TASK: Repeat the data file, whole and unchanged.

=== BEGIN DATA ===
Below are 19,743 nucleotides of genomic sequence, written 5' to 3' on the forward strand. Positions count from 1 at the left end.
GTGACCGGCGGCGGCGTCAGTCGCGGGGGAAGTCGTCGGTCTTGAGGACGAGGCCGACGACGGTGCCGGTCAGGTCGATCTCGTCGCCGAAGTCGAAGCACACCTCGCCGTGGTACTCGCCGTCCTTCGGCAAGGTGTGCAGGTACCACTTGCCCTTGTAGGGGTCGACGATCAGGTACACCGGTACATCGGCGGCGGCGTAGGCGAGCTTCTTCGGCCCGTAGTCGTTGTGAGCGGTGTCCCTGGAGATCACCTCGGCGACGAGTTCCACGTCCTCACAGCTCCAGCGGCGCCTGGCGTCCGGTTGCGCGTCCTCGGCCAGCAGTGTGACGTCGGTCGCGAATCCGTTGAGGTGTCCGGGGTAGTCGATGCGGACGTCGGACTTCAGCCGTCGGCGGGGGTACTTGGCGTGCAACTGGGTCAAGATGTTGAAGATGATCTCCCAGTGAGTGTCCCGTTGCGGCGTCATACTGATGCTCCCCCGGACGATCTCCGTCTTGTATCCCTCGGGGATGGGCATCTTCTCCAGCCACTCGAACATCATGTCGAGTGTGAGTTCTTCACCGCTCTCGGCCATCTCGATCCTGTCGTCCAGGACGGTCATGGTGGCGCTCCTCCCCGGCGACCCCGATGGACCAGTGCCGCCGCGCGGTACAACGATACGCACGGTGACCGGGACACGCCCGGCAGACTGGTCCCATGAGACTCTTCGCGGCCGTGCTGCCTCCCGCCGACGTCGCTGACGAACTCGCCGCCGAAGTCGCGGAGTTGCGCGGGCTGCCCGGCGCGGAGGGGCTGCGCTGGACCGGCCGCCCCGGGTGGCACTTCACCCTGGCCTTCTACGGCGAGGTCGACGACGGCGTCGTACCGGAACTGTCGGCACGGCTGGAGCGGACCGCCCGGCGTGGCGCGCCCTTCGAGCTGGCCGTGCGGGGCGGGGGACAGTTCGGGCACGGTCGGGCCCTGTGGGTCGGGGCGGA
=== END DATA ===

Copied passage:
Below are 19,743 nucleotides of genomic sequence, written 5' to 3' on the forward strand. Positions count from 1 at the left end.
GTGACCGGCGGCGGCGTCAGTCGCGGGGGAAGTCGTCGGTCTTGAGGACGAGGCCGACGACGGTGCCGGTCAGGTCGATCTCGTCGCCGAAGTCGAAGCACACCTCGCCGTGGTACTCGCCGTCCTTCGGCAAGGTGTGCAGGTACCACTTGCCCTTGTAGGGGTCGACGATCAGGTACACCGGTACATCGGCGGCGGCGTAGGCGAGCTTCTTCGGCCCGTAGTCGTTGTGAGCGGTGTCCCTGGAGATCACCTCGGCGACGAGTTCCACGTCCTCACAGCTCCAGCGGCGCCTGGCGTCCGGTTGCGCGTCCTCGGCCAGCAGTGTGACGTCGGTCGCGAATCCGTTGAGGTGTCCGGGGTAGTCGATGCGGACGTCGGACTTCAGCCGTCGGCGGGGGTACTTGGCGTGCAACTGGGTCAAGATGTTGAAGATGATCTCCCAGTGAGTGTCCCGTTGCGGCGTCATACTGATGCTCCCCCGGACGATCTCCGTCTTGTATCCCTCGGGGATGGGCATCTTCTCCAGCCACTCGAACATCATGTCGAGTGTGAGTTCTTCACCGCTCTCGGCCATCTCGATCCTGTCGTCCAGGACGGTCATGGTGGCGCTCCTCCCCGGCGACCCCGATGGACCAGTGCCGCCGCGCGGTACAACGATACGCACGGTGACCGGGACACGCCCGGCAGACTGGTCCCATGAGACTCTTCGCGGCCGTGCTGCCTCCCGCCGACGTCGCTGACGAACTCGCCGCCGAAGTCGCGGAGTTGCGCGGGCTGCCCGGCGCGGAGGGGCTGCGCTGGACCGGCCGCCCCGGGTGGCACTTCACCCTGGCCTTCTACGGCGAGGTCGACGACGGCGTCGTACCGGAACTGTCGGCACGGCTGGAGCGGACCGCCCGGCGTGGCGCGCCCTTCGAGCTGGCCGTGCGGGGCGGGGGACAGTTCGGGCACGGTCGGGCCCTGTGGGTCGGGGCGGA